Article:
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Re: shoal draft keel vs regular keel

Ron,

Even my boat with a deep keel for its size, has the table running down the middle, so a CB truck would really not interfer per say! SO reality is, at the end of the day, as said before, correct keel for the task you have at hand, along with interior floorplan to suit your needs, is the correct boat for you.

I know of a person on the east coast with my boat but the CB version, rated a bit slower, but not enough to throw it out of the ball game from a which boat would I buy game. There is not a wing/shoal keel version to know how much slower it would be. but my guess is since the CB is 10sec or so slower, the wing probably another 10-20 secs on a 189 based boat.

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Re: shoal draft keel vs regular keel

Quote:
Originally Posted by CapnRon47 View Post
The Clearwater model design came out of the late 80's. They only made 7 of the 35' versions (there was a larger version as well 46', I think)



The keel is several thousand pounds of lead and is designed like a wing. The rudder also kicks up and can be manipulated with lines under the captain seat.



She points fairly well, but I am not much of a racer, the original owner was.

The drawback is that the salon is divided by the cabinet that houses the keel when it swings up. There is still seating for 6:



(excuse the mess, I was working on the electrical system when this was taken)

Just less convenient than conventional. But for the 2 of us there is plenty of room.

Ron
The Clearwater 35 is a great design, ahead of its time, but it is not the same concept as the one that I was talking about. The boat shares the same concept with Southerlies (that has been using it since 1978), that has about half the ballast in the bilge, half the ballast on the keel.

Southerly 110

The concept I was talking about and that is a recent one, it is about boats with a Swing keel with all ballast on the keel. Those keels have not only a much bigger draft compared with the Clearwater/Southerly concept (About 3m to about 2m) as they have also a bigger volume on their deepest part.

The Bigger draft, the all ballast down on the keel gives to this concept an incomparably much bigger RM for a given weight of ballast, allowing these boats to have a lot of power and stability for a reduced weight of ballast.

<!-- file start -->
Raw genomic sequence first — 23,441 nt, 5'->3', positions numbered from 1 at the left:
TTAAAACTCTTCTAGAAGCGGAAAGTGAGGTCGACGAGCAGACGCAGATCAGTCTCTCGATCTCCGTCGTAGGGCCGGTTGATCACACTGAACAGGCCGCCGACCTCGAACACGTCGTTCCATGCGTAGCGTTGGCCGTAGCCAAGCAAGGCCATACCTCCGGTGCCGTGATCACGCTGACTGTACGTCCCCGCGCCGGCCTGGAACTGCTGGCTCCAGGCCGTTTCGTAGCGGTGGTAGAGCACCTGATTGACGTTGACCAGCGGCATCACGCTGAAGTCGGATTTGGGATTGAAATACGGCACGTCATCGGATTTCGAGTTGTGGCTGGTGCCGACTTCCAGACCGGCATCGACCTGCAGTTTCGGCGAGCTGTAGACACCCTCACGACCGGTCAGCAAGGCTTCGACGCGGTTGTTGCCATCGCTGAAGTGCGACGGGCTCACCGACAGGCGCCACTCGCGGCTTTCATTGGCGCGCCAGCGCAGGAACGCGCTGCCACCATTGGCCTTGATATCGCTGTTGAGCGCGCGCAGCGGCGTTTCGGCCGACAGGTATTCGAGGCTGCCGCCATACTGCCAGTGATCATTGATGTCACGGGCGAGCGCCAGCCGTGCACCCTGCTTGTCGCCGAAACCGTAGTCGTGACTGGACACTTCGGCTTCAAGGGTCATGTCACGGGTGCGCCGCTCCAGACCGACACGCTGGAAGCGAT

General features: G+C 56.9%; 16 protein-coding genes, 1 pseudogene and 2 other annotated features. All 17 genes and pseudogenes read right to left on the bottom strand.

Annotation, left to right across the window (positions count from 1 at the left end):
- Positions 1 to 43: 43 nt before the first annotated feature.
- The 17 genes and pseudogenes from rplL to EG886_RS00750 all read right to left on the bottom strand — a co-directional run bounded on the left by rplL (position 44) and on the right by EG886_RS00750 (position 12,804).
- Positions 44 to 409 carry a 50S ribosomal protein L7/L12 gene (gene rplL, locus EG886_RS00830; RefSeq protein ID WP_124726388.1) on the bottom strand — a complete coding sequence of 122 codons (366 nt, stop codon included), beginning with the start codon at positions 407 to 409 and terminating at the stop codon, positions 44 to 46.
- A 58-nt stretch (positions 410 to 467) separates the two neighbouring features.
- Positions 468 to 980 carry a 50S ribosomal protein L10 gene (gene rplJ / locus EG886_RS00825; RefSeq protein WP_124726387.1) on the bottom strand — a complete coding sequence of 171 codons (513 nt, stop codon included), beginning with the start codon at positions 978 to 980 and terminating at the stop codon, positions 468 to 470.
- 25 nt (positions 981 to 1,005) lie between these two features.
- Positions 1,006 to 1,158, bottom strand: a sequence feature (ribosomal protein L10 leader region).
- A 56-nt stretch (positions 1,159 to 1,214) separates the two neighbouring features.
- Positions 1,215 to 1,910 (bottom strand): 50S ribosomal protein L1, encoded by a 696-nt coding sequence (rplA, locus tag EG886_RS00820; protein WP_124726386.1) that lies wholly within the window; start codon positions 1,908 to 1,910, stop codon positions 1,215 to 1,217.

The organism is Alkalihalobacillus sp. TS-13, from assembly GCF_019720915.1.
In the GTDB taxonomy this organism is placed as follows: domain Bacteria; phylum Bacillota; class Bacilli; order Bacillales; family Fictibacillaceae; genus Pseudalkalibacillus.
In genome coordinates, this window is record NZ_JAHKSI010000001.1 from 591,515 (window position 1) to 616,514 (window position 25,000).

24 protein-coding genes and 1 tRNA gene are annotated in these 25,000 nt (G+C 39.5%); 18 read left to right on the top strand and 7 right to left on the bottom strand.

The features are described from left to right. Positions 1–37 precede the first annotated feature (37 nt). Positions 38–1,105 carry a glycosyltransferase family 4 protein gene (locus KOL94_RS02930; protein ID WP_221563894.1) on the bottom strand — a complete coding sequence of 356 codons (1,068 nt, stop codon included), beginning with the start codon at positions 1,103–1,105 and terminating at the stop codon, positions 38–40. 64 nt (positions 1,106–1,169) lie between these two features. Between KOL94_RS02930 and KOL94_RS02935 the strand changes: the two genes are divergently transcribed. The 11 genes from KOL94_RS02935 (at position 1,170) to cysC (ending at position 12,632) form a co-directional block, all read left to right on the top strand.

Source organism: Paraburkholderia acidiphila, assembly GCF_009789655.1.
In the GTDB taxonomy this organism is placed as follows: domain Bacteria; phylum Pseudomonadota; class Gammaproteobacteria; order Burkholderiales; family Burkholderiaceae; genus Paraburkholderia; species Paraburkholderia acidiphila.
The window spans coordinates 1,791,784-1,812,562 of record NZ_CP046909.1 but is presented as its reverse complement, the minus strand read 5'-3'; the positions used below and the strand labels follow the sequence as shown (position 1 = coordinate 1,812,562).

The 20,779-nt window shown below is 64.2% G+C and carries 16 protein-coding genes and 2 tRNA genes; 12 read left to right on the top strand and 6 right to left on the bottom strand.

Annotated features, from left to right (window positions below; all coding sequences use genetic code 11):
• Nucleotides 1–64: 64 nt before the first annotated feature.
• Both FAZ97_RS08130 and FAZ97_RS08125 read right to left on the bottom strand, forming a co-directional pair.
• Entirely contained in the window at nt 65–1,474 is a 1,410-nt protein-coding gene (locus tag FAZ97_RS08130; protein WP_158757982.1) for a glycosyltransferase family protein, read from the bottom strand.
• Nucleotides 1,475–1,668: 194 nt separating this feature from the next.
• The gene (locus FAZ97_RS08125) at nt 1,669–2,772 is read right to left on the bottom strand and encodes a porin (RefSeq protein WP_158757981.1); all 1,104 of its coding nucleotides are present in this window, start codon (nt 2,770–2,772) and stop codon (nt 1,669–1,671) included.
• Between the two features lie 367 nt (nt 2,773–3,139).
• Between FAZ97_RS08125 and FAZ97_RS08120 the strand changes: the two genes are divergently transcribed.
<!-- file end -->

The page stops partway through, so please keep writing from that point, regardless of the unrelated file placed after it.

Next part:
Finot has worked on this concept since the 70's,



till the actual formulation, that is used by several designers with very small alterations.

Regards

Paulo
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Last edited by PCP; 03-30-2013 at 11:08 PM.
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Old 03-31-2013
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Re: shoal draft keel vs regular keel

I've also got a Clearwater 35 like Ron's. According to the builder, I've got 5500 lbs of lead ballast, half of which is inside the leading edge of the NACA foil shaped swing keel. The other half is glassed into the very slack bilge. My displacement is 12500 lbs, according to the rating folks (who also rated Heron). That would make the displacement to ballast ratio 0.44.

The Clearwater will go to weather with the best of them and stay on her feet at the same time. When beating, I will rarely heel more than 20 degrees--much less, say than a Bristol 35.5.

My point is that the ballast arrangement, along with form stability, seems to work very well in the Clearwater. The narrow cabin and inboard chainplates allows for tight sheeting angles, which also helps. The underbody looks very much like the Southerly design, although we only have a single, deeper draft rudder (which also swings to allow a minimum 1' 10" draft).

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Re: shoal draft keel vs regular keel

Sourthelies are great cruisers and by what I have heard from you and other owners the Clearwater 35 too. I don't intend to deny that (quite the opposite) just pointing out that the new development of swing keels (with deep draft and all ballast on the keel) permits to have not only good cruisers but performance cruisers too. Several members have those kind of boats and they permit planning with some ease at two figure speeds.

They are not used only on small boats anymore (they started to be used many years ago on the smaller First) but also huge yachts are starting to use them instead of more complicated and expensive lifting keels.

Regards

Paulo